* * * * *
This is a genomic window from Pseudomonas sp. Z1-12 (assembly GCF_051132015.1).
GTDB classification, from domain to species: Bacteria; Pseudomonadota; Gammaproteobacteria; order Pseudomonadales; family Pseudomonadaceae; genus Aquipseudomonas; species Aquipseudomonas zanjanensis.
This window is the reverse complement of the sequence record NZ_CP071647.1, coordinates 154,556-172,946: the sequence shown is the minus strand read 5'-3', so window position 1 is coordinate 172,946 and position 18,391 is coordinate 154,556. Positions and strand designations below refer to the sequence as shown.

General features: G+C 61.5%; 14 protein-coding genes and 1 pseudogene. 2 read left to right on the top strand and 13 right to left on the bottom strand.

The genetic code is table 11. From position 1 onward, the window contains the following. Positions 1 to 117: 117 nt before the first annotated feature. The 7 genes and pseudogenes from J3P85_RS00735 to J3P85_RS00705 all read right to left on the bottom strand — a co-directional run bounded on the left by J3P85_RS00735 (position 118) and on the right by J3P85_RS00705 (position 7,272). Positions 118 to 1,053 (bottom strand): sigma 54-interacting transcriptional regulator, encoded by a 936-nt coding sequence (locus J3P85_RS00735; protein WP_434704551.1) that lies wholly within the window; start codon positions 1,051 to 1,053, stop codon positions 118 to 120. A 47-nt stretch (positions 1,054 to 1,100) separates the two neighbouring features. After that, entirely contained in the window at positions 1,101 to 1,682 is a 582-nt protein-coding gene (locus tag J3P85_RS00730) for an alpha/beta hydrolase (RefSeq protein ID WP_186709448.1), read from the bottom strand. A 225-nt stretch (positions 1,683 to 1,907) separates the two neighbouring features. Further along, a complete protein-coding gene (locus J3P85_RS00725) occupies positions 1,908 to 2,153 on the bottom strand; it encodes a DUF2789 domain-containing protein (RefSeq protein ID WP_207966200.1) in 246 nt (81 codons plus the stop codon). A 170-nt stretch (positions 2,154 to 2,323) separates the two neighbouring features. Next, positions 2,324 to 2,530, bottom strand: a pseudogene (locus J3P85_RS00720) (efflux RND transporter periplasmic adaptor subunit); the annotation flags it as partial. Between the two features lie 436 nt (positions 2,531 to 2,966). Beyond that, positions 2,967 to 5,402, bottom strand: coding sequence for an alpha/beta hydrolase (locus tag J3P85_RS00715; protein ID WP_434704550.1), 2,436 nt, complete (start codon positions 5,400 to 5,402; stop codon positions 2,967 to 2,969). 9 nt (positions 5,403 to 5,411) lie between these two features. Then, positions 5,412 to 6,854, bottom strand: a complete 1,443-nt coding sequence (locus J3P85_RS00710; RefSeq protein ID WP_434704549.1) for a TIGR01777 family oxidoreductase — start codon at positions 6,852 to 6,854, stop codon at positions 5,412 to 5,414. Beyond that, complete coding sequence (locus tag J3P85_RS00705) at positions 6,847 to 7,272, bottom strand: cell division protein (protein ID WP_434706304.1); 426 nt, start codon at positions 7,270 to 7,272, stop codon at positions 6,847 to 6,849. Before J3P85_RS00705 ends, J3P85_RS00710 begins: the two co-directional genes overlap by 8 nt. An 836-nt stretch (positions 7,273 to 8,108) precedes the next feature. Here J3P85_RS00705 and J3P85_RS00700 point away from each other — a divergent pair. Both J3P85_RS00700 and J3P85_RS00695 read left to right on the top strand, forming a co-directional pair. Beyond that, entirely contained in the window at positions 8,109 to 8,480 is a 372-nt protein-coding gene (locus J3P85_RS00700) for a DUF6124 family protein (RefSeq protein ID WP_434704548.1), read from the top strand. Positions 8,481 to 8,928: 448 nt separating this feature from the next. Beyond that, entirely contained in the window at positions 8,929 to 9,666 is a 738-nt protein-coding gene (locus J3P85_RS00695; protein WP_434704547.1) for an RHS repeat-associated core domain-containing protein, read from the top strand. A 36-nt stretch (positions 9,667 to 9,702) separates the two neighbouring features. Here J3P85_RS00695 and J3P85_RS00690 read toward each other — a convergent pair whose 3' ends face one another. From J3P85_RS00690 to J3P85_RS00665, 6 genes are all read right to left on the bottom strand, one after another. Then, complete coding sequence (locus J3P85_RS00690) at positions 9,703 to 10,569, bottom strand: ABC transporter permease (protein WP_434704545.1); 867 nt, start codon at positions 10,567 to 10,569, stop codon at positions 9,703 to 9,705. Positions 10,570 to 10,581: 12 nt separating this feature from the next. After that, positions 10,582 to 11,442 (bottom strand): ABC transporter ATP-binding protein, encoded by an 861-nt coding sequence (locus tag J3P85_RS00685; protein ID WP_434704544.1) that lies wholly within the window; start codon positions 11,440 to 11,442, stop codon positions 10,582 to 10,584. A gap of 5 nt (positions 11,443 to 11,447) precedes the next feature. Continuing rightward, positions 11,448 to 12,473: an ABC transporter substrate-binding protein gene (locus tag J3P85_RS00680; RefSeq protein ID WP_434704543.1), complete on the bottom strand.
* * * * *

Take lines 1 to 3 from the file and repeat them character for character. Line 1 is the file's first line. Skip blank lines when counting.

This is a genomic window from Pseudomonas sp. Z1-12 (assembly GCF_051132015.1).
GTDB classification, from domain to species: Bacteria; Pseudomonadota; Gammaproteobacteria; order Pseudomonadales; family Pseudomonadaceae; genus Aquipseudomonas; species Aquipseudomonas zanjanensis.
This window is the reverse complement of the sequence record NZ_CP071647.1, coordinates 154,556-172,946: the sequence shown is the minus strand read 5'-3', so window position 1 is coordinate 172,946 and position 18,391 is coordinate 154,556. Positions and strand designations below refer to the sequence as shown.